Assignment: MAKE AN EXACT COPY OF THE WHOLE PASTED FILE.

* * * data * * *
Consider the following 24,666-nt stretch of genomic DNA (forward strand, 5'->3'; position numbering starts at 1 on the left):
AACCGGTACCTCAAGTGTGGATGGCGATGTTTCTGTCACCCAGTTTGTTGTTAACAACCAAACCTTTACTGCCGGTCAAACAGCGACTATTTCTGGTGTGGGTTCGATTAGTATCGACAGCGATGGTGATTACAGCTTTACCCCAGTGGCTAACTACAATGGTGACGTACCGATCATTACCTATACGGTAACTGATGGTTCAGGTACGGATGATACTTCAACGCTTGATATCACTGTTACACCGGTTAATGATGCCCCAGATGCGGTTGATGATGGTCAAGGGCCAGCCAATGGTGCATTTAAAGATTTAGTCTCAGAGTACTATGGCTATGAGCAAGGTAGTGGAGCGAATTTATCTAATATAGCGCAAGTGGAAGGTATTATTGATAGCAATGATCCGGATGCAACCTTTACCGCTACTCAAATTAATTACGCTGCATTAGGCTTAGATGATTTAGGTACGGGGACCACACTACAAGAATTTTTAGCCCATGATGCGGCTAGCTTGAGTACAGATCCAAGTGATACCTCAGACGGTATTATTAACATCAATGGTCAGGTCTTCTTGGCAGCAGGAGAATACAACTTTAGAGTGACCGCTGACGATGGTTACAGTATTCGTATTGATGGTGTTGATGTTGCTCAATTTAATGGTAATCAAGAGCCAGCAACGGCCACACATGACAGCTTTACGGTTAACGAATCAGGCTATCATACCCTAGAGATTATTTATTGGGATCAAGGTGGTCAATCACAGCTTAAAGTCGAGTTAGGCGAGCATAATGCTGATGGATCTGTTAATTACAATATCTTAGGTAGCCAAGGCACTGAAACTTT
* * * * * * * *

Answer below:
Consider the following 24,666-nt stretch of genomic DNA (forward strand, 5'->3'; position numbering starts at 1 on the left):
AACCGGTACCTCAAGTGTGGATGGCGATGTTTCTGTCACCCAGTTTGTTGTTAACAACCAAACCTTTACTGCCGGTCAAACAGCGACTATTTCTGGTGTGGGTTCGATTAGTATCGACAGCGATGGTGATTACAGCTTTACCCCAGTGGCTAACTACAATGGTGACGTACCGATCATTACCTATACGGTAACTGATGGTTCAGGTACGGATGATACTTCAACGCTTGATATCACTGTTACACCGGTTAATGATGCCCCAGATGCGGTTGATGATGGTCAAGGGCCAGCCAATGGTGCATTTAAAGATTTAGTCTCAGAGTACTATGGCTATGAGCAAGGTAGTGGAGCGAATTTATCTAATATAGCGCAAGTGGAAGGTATTATTGATAGCAATGATCCGGATGCAACCTTTACCGCTACTCAAATTAATTACGCTGCATTAGGCTTAGATGATTTAGGTACGGGGACCACACTACAAGAATTTTTAGCCCATGATGCGGCTAGCTTGAGTACAGATCCAAGTGATACCTCAGACGGTATTATTAACATCAATGGTCAGGTCTTCTTGGCAGCAGGAGAATACAACTTTAGAGTGACCGCTGACGATGGTTACAGTATTCGTATTGATGGTGTTGATGTTGCTCAATTTAATGGTAATCAAGAGCCAGCAACGGCCACACATGACAGCTTTACGGTTAACGAATCAGGCTATCATACCCTAGAGATTATTTATTGGGATCAAGGTGGTCAATCACAGCTTAAAGTCGAGTTAGGCGAGCATAATGCTGATGGATCTGTTAATTACAATATCTTAGGTAGCCAAGGCACTGAAACTTT